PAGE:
A century since he was executed, the story of Irish rebel Sir Roger Casement remains controversial due to the Black Diaries – either a genuine chronicle of his sexual history or a forgery by British officials to discredit him. Two biographers have set out to settle Casement’s case once and for all

Undated library file photo of Sir Roger Casement. Photograph: PA

hanged man was never more popular. One hundred years ago, the British government executed Roger Casement for his participation in a rebellion in Ireland, the Easter Rising of 1916. This year, schoolchildren and tourists by the thousands have visited Casement’s gravesite in Dublin. It is part of a centennial pilgrimage in honour of the Rising, the pivotal event in modern Irish history, marked by headstones, prisons, and rebel redoubts now hard to imagine in jostling traffic. As the First World War raged across Europe, Irish men and women joined the Rising in an attempt to break from a United Kingdom that had bound Ireland for 115 years. In fighting to establish an Irish republic, they battled not just the British government; they also faced the prospect of a civil war against Irish Protestant unionists in the northern province of Ulster who had already spent three years arming themselves against the prospect of political domination by Ireland’s Catholic majority. In the aftermath of the Rising, the British government executed 16 rebel leaders, including Casement. He was hanged and buried on August 3 in the yard of Pentonville Prison in London, England, a land and sea away from his current resting place.

Casement, the last man to be executed, was the first among traitors in the eyes of British officials. Many knew of Casement, an Irish Protestant born outside of Dublin, for his years of work as a Foreign Office official in Africa and South America. This was the Casement who had held a memorial service in a mission church in the Congo Free State in 1901 to commemorate the passing of Queen Victoria; the Casement who was knighted by Victoria’s grandson King George V in 1911 for his humanitarian campaigns on behalf of indigenous peoples on two continents; the Casement who retired from the Foreign Office in 1913 on a comfortable pension that financed his turn to rebellion.

An undated portrait of Sir Roger Casement. Photograph: Courtesy National Library of Ireland

Just over half a century ago, in 1965, Casement’s remains were reinterred, following a state funeral, in Glasnevin Cemetery in Dublin. This traitor to the British crown and martyr for the Republic of Ireland remains a memory in motion, stirred by an unforeseen combination of circumstances. The achievement of legal equality for gays in Ireland in 2015, together with the United Kingdom’s recent Brexit vote to leave the European Union, may occasion a new life after death for Casement — as the symbol of a united Ireland. It is the role he had hoped to play even as the trapdoor opened beneath his feet.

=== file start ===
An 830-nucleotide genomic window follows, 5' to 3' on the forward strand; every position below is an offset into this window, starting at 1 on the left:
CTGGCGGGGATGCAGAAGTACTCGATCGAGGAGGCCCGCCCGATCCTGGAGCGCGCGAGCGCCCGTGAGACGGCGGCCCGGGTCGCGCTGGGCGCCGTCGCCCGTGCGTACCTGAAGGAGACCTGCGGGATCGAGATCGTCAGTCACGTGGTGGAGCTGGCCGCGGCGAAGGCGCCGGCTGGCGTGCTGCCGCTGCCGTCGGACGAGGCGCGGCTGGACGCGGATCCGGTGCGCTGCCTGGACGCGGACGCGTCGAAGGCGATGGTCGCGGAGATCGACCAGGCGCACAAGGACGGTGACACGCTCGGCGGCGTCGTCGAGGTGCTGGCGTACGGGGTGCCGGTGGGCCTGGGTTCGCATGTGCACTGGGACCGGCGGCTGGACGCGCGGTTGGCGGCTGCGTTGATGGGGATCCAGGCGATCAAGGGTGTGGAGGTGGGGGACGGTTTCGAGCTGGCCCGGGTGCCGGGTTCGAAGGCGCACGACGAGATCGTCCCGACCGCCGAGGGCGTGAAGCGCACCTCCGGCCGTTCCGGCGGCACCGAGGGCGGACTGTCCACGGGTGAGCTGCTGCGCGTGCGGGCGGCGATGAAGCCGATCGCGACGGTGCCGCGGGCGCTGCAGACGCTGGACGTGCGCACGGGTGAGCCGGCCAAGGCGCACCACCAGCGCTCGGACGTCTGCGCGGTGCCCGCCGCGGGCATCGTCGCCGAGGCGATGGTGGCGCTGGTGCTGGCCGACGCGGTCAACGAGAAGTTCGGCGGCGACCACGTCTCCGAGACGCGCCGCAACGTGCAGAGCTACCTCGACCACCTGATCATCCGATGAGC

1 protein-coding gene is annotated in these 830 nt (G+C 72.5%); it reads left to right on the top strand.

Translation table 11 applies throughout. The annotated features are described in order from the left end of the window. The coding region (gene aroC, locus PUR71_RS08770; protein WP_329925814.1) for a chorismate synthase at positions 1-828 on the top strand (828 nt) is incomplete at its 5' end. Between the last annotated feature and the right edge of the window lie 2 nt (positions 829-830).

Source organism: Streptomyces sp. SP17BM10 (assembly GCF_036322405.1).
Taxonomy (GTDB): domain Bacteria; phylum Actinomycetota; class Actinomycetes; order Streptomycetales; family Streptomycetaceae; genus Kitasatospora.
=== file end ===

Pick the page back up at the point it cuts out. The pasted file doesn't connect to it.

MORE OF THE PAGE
Since his adolescence, Casement had been an Irish nationalist of the poetic variety. But his politics hardened after his experiences in the Congo Free State persuaded him that the Congolese and Irish peoples had suffered similar injustices, both having lost their lands to imperial conquest. Like many Irish nationalists, Casement turned to militancy in the years before the First World War, angered both by unionists arming themselves and London’s failure to act upon parliamentary legislation for “home rule,” which would have granted the Irish a measure of sovereign autonomy. In 1914, Casement crossed enemy lines into Germany. There, he attempted to recruit Irish prisoners of war to fight against their former British commanders and sought to secure arms from the Kaiser for a revolution in Ireland itself. Two years later — less than a week before the Rising began — Casement was arrested after coming ashore on the southwest coast of Ireland from a submarine bearing German weapons and ammunition. He was sent to London to be interrogated and tried for treason.

 

As the government reasoned, how could any right-thinking person defend a sodomist?

These days, Casement is chiefly known as the alleged author of the so-called Black Diaries, which are at the center of a long-standing controversy over his sexuality. As Casement awaited execution in London, supporters in the United Kingdom and the United States lobbied the British government to commute his sentence. In response, British officials began to circulate pages from diaries, purportedly written by Casement in 1903, 1910 and 1911, which chronicled in explicit terms his sexual relations with men. Among mundane daily entries are breathless, raunchy notes on Casement’s trysts and, often, the dimensions of his sexual partners. An excerpt from February 28, 1910, Brazil: “Deep screw to hilt … Rua do Hospicio, 3$ only fine room. Shut window. Lovely, young — 18 & glorious. Biggest since Lisbon July 1904 … Perfectly huge.” UK law forbade any sexual relations between men, so, the government reasoned, how could any right-thinking person defend a sodomist? The diaries served to weaken support for clemency for Casement. In the aftermath of his execution a decades-long debate over the authenticity of the diaries ensued.